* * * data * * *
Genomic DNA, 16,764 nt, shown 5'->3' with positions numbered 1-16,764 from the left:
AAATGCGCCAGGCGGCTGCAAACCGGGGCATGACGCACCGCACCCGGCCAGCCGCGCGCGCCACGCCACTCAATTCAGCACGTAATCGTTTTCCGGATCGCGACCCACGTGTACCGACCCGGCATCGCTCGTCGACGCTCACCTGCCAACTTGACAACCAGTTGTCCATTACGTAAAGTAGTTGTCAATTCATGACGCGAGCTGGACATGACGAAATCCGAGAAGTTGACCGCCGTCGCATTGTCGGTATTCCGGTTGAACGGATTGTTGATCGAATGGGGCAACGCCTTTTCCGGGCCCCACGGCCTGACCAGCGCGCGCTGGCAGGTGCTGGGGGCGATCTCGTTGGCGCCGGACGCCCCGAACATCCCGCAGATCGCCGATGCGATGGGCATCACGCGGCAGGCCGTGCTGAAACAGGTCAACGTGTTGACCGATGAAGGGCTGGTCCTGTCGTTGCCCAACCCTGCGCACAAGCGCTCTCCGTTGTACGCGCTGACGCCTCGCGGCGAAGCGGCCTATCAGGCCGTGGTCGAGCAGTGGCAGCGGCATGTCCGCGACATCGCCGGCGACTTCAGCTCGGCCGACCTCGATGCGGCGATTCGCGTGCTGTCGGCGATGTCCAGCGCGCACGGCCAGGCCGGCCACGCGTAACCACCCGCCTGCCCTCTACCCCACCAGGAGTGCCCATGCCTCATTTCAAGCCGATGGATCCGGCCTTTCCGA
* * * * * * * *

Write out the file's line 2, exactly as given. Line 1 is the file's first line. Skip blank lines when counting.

AAATGCGCCAGGCGGCTGCAAACCGGGGCATGACGCACCGCACCCGGCCAGCCGCGCGCGCCACGCCACTCAATTCAGCACGTAATCGTTTTCCGGATCGCGACCCACGTGTACCGACCCGGCATCGCTCGTCGACGCTCACCTGCCAACTTGACAACCAGTTGTCCATTACGTAAAGTAGTTGTCAATTCATGACGCGAGCTGGACATGACGAAATCCGAGAAGTTGACCGCCGTCGCATTGTCGGTATTCCGGTTGAACGGATTGTTGATCGAATGGGGCAACGCCTTTTCCGGGCCCCACGGCCTGACCAGCGCGCGCTGGCAGGTGCTGGGGGCGATCTCGTTGGCGCCGGACGCCCCGAACATCCCGCAGATCGCCGATGCGATGGGCATCACGCGGCAGGCCGTGCTGAAACAGGTCAACGTGTTGACCGATGAAGGGCTGGTCCTGTCGTTGCCCAACCCTGCGCACAAGCGCTCTCCGTTGTACGCGCTGACGCCTCGCGGCGAAGCGGCCTATCAGGCCGTGGTCGAGCAGTGGCAGCGGCATGTCCGCGACATCGCCGGCGACTTCAGCTCGGCCGACCTCGATGCGGCGATTCGCGTGCTGTCGGCGATGTCCAGCGCGCACGGCCAGGCCGGCCACGCGTAACCACCCGCCTGCCCTCTACCCCACCAGGAGTGCCCATGCCTCATTTCAAGCCGATGGATCCGGCCTTTCCGA